Conclusion: Risk and reward

    Indonesia’s resilience amid global uncertainties along with its ample natural resources and untapped opportunities makes it an appealing destination for foreign investors. Increasing foreign investments in priority areas such as infrastructure, sustainability, and the digital economy would bring advantages to businesses and achieve the government’s developmental objectives through greater integration of value and supply chain, increased productivity, and greening of the economy. Despite Indonesia’s positive outlook, though, domestic growth faces significant risks in 2023 that could undermine the country’s trajectory. Investors will need to weigh these risks against Indonesia’s growth potential.

    This research note is for advisory purposes only. Asia House is not responsible for investment decisions.

    Asia House provides a range of research and advisory services to help organisations meet their objectives. To find out more about Indonesia-focused advisory services at Asia House, please contact Jonathan Smith, Corporate Affairs Manager, at: jonathan.smith@asiahouse.co.uk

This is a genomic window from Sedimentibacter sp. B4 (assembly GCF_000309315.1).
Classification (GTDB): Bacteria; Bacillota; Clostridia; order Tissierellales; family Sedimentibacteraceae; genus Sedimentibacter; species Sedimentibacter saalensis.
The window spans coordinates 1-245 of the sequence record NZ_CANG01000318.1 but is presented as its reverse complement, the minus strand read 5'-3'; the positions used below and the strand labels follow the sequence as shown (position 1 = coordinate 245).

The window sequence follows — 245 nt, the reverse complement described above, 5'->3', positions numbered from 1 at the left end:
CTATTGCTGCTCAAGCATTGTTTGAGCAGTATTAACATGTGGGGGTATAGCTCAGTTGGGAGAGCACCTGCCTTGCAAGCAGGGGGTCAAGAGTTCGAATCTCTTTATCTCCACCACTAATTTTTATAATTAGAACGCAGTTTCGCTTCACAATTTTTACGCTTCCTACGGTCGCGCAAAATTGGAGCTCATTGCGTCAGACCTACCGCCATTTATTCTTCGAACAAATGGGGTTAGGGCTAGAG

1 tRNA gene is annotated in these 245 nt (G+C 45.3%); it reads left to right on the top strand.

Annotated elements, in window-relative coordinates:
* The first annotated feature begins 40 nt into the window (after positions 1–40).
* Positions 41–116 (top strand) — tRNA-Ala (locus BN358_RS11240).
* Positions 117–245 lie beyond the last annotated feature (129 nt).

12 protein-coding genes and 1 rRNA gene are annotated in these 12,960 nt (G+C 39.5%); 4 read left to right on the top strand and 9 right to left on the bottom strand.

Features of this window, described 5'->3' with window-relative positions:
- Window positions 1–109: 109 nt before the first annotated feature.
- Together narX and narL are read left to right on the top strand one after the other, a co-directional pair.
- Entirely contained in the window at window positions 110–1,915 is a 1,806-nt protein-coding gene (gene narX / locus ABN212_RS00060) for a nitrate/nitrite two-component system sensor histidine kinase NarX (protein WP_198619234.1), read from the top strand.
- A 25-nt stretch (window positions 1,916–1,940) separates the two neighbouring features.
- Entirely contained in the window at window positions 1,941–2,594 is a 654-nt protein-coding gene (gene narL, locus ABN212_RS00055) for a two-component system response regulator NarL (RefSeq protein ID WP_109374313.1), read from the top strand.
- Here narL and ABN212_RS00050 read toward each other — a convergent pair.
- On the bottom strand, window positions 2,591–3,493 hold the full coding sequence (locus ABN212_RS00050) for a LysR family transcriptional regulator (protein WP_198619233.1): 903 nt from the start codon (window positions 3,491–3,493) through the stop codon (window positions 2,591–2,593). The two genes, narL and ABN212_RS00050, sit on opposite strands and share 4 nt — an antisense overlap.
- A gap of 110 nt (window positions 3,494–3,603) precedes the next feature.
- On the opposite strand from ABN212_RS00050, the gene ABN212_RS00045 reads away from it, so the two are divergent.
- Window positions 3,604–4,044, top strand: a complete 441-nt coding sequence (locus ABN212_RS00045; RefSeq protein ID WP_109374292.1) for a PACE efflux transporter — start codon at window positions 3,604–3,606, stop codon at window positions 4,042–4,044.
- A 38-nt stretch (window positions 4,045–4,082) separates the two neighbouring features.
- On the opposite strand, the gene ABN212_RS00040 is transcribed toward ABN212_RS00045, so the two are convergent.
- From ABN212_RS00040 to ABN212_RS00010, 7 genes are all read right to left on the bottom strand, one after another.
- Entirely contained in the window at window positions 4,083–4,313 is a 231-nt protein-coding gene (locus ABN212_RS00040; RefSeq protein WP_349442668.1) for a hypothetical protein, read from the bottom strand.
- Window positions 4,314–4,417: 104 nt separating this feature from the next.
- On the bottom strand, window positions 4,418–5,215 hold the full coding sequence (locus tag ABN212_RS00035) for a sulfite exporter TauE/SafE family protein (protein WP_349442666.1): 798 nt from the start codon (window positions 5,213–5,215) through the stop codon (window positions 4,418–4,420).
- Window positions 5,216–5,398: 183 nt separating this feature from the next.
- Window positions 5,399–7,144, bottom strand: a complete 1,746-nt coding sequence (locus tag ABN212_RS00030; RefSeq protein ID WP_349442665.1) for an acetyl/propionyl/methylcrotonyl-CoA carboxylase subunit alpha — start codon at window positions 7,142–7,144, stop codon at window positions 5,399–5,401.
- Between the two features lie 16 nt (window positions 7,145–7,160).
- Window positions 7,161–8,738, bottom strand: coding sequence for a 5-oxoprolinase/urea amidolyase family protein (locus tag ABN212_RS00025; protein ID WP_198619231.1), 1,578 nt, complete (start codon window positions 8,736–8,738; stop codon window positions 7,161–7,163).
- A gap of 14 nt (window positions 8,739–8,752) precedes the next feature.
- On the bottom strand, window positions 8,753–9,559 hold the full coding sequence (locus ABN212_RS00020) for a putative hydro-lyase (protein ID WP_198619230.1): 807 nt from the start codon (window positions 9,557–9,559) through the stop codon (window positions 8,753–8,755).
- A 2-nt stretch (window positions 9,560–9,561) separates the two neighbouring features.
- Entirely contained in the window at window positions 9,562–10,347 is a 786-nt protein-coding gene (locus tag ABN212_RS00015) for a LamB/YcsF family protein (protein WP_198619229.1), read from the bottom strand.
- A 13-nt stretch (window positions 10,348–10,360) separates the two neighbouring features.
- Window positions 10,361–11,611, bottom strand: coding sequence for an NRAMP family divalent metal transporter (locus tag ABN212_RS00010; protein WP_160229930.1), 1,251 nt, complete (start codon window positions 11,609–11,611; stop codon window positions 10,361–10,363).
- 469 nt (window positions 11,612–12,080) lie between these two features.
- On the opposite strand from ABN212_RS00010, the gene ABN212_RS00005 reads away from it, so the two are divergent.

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    1. https://www.fitchratings.com/research/sovereigns/indonesia-budget-reaffirms-credible-fiscal-consolidation-path-23-08-2022

    2. IMF reduced the region’s growth forecast for 2022 and 2023 by 0.9 and 0.8 per cent, respectively to 4 per cent in 2022 and 4.3 per cent in 2023.

    3. The report identified three major headwinds: 1. Global financial tightening, particularly in the US that contributed to a strong US Dollar and precipitated capital flight from emerging markets. 2. The conflict in Ukraine has led to a spike in commodity prices, putting additional pressure on headline inflation. 3. China’s economic slowdown could reverberate across the region amid intimate trade and financial relations.

    4. The GDP expanded by 5.72 per cent in Q3 year-on-year.

    5. https://www.bloomberg.com/news/articles/2022-08-05/indonesia-s-gdp-growth-on-track-amid-mounting-global-uncertainty

    6. Moody’s cut global economic growth forecasts as financial conditions tighten. https://www.moodys.com/research/Moodys-cuts-global-economic-growth-forecasts-as-financial-conditions-tighten–PBC_1340740#:~:text=Moody%E2%80%99s%20Investors%20Service%20has%20reduced,to%202.1%25%20from%202.9%25

    7. https://www.bi.go.id/en/publikasi/ruang-media/news-release/Pages/sp_2424822.aspx#:~:text=For%20the%20period%20from%20January,the%20same%20period%20of%202021.

    8. September trade surplus reached US$4.84bln, a decline from US$5.76bln in August that is triggered by weakening global demand.